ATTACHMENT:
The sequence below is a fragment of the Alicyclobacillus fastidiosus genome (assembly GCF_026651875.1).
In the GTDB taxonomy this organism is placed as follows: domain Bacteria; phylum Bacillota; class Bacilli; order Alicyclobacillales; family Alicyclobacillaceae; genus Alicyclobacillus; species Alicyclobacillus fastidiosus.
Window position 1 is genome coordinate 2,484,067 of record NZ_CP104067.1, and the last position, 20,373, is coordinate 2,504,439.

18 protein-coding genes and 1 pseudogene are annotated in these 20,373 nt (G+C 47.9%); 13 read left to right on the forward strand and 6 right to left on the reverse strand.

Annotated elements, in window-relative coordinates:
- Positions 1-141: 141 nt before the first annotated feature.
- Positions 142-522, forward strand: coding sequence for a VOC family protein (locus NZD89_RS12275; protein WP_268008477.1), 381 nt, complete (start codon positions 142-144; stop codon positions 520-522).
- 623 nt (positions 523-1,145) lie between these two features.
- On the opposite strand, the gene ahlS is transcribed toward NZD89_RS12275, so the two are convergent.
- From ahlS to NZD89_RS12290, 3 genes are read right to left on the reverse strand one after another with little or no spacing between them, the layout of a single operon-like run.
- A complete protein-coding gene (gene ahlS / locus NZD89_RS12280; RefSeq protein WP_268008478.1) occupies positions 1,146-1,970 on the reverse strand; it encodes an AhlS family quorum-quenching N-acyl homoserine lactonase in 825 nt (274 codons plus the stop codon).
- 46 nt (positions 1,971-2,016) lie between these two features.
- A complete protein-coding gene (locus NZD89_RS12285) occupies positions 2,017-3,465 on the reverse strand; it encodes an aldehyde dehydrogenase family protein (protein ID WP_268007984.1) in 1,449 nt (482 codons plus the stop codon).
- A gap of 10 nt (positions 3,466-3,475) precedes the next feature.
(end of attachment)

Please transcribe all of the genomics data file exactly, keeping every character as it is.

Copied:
The sequence below is a fragment of the Alicyclobacillus fastidiosus genome (assembly GCF_026651875.1).
In the GTDB taxonomy this organism is placed as follows: domain Bacteria; phylum Bacillota; class Bacilli; order Alicyclobacillales; family Alicyclobacillaceae; genus Alicyclobacillus; species Alicyclobacillus fastidiosus.
Window position 1 is genome coordinate 2,484,067 of record NZ_CP104067.1, and the last position, 20,373, is coordinate 2,504,439.

18 protein-coding genes and 1 pseudogene are annotated in these 20,373 nt (G+C 47.9%); 13 read left to right on the forward strand and 6 right to left on the reverse strand.

Annotated elements, in window-relative coordinates:
- Positions 1-141: 141 nt before the first annotated feature.
- Positions 142-522, forward strand: coding sequence for a VOC family protein (locus NZD89_RS12275; protein WP_268008477.1), 381 nt, complete (start codon positions 142-144; stop codon positions 520-522).
- 623 nt (positions 523-1,145) lie between these two features.
- On the opposite strand, the gene ahlS is transcribed toward NZD89_RS12275, so the two are convergent.
- From ahlS to NZD89_RS12290, 3 genes are read right to left on the reverse strand one after another with little or no spacing between them, the layout of a single operon-like run.
- A complete protein-coding gene (gene ahlS / locus NZD89_RS12280; RefSeq protein WP_268008478.1) occupies positions 1,146-1,970 on the reverse strand; it encodes an AhlS family quorum-quenching N-acyl homoserine lactonase in 825 nt (274 codons plus the stop codon).
- 46 nt (positions 1,971-2,016) lie between these two features.
- A complete protein-coding gene (locus NZD89_RS12285) occupies positions 2,017-3,465 on the reverse strand; it encodes an aldehyde dehydrogenase family protein (protein ID WP_268007984.1) in 1,449 nt (482 codons plus the stop codon).
- A gap of 10 nt (positions 3,466-3,475) precedes the next feature.